Tuesday, February 5, 2013
PROFITS at energy giant BP fell 18% last year, the group revealed today, as it continued to count the cost of the fatal Gulf of Mexico oil platform explosion in 2010.
Underlying replacement cost profits at the group were 17.6billion US dollars (£11.2bn) in the year to December 31 after BP said the cumulative cost of the incident had reached 42.2bn US dollars (£27bn).
It still needs to settle the bill for civil claims but warned it would only be on “reasonable terms”, with the trial scheduled to start later this month.
Profits in its fourth quarter fell by a less-than-expected 20% to 4bn US dollars (£2.5bn), despite the group being hit with the biggest fine in US history after agreeing a 4.5bn US dollar (£2.9bn) penalty with authorities, which it will pay in instalments over five years.
BP said it was still assessing the impact of the terrorist attack at its joint venture in the In Amenas gas site in Algeria last month, but said it was committed to the country, where it has operated for 60 years and intends to resume production when it is safe.
BP said it had reached its target to raise 38bn US dollars (£24bn) from the sale of assets since the beginning of 2010 a year early. It made 6.8bn US dollars (£4.3bn) from sell-offs in the fourth quarter, excluding its 50% interest in the Russian TNK-BP venture to Rosneft.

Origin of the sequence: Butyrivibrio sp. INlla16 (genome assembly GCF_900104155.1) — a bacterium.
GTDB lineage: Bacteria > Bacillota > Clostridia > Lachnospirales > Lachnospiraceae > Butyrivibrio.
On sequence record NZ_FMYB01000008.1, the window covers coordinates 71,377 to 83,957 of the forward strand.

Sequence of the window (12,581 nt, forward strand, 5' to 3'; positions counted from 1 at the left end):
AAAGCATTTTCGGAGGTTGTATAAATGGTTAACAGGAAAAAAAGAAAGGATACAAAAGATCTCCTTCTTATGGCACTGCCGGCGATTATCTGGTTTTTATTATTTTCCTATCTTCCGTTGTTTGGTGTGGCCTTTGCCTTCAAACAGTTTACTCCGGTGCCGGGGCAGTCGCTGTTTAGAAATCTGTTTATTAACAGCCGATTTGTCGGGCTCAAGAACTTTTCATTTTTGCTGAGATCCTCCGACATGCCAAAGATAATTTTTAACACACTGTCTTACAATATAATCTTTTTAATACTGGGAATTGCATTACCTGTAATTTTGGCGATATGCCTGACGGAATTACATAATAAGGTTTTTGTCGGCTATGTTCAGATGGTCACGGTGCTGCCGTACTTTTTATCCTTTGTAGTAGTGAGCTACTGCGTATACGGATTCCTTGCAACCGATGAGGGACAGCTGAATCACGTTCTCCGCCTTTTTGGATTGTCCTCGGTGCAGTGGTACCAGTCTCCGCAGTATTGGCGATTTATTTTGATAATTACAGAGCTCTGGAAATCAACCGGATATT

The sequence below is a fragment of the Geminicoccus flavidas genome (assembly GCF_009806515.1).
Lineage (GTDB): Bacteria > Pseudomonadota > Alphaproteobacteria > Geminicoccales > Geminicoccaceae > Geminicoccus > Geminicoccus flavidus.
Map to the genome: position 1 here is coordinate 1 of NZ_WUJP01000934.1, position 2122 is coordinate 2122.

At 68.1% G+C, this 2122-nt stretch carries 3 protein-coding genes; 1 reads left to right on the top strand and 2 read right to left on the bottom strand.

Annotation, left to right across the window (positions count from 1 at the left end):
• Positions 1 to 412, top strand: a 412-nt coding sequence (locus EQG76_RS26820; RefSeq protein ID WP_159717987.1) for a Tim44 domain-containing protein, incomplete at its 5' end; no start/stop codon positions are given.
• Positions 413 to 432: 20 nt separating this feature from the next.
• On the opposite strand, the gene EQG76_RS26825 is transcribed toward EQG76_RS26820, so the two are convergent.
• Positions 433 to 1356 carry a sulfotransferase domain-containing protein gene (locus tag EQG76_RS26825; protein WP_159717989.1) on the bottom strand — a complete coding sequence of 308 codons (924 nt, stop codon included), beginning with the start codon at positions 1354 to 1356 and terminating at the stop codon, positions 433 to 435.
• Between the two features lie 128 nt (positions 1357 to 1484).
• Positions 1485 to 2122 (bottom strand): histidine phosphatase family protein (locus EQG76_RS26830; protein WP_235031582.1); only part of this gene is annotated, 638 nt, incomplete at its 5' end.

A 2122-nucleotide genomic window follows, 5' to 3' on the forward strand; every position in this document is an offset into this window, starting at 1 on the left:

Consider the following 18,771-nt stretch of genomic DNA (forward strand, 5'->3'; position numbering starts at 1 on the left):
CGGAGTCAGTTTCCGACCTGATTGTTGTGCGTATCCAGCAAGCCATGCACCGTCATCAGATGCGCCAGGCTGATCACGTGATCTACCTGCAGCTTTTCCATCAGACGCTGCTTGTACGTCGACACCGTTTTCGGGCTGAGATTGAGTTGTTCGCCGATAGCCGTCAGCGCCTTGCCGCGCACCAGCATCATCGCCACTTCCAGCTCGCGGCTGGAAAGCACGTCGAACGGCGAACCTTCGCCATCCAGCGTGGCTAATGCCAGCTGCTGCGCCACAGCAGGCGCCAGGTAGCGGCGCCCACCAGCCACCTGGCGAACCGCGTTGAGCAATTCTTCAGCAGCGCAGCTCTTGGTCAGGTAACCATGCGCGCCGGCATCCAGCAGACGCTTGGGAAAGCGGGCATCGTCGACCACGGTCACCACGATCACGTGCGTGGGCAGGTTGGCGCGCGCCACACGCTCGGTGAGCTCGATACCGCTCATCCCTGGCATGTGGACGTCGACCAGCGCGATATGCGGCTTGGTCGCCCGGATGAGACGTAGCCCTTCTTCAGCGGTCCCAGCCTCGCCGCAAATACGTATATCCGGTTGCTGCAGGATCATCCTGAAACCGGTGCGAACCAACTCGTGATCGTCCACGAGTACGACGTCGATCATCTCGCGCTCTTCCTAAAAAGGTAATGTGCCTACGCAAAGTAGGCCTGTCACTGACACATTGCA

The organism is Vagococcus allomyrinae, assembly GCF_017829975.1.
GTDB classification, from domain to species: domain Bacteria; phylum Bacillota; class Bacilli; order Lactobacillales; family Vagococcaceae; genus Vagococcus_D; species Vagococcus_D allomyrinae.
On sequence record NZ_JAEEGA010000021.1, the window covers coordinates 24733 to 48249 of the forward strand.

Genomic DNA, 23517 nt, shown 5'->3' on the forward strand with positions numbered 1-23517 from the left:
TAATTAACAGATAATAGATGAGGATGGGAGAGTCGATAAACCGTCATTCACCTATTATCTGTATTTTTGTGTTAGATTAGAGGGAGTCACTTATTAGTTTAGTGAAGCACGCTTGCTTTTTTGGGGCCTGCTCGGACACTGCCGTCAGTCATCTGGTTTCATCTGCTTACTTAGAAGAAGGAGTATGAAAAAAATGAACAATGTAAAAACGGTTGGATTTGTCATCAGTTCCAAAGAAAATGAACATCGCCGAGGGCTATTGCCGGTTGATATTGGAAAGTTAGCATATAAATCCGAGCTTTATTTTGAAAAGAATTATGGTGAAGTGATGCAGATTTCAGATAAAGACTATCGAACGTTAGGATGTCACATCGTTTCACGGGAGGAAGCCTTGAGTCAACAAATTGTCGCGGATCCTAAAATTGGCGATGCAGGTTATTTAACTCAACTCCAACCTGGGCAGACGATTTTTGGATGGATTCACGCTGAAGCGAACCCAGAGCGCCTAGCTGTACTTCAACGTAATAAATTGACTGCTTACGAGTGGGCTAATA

In November it sold a range of North Sea oil fields to Abu Dhabi National Energy Company, Taqa, in a 1.1bn US dollar (£687million) deal.
But the sell-offs pushed production in its upstream business 7.1% lower and the group said it would also be lower in 2013, although its expects major projects in Angola, Australia, the Gulf of Mexico and Azerbaijan to come on stream.
Richard Hunter, head of equities at Hargreaves Lansdown Stockbrokers, said that while BP had made much progress during the full year, it was still “far from being out of the woods”.
He said: “Despite having disposed of 38 billion US dollars of assets to cover the known costs of the Macondo spill, the spectre of the impending trial casts a long shadow on prospects.”
But Sam Wahab, analyst at Seymour Pierce, said: “Following a difficult period for the company, we are beginning to see a resolution to BP’s various legal issues following Macondo.
“Investors may believe that this places the company in a robust financial position ahead of a significant year of upstream activity.”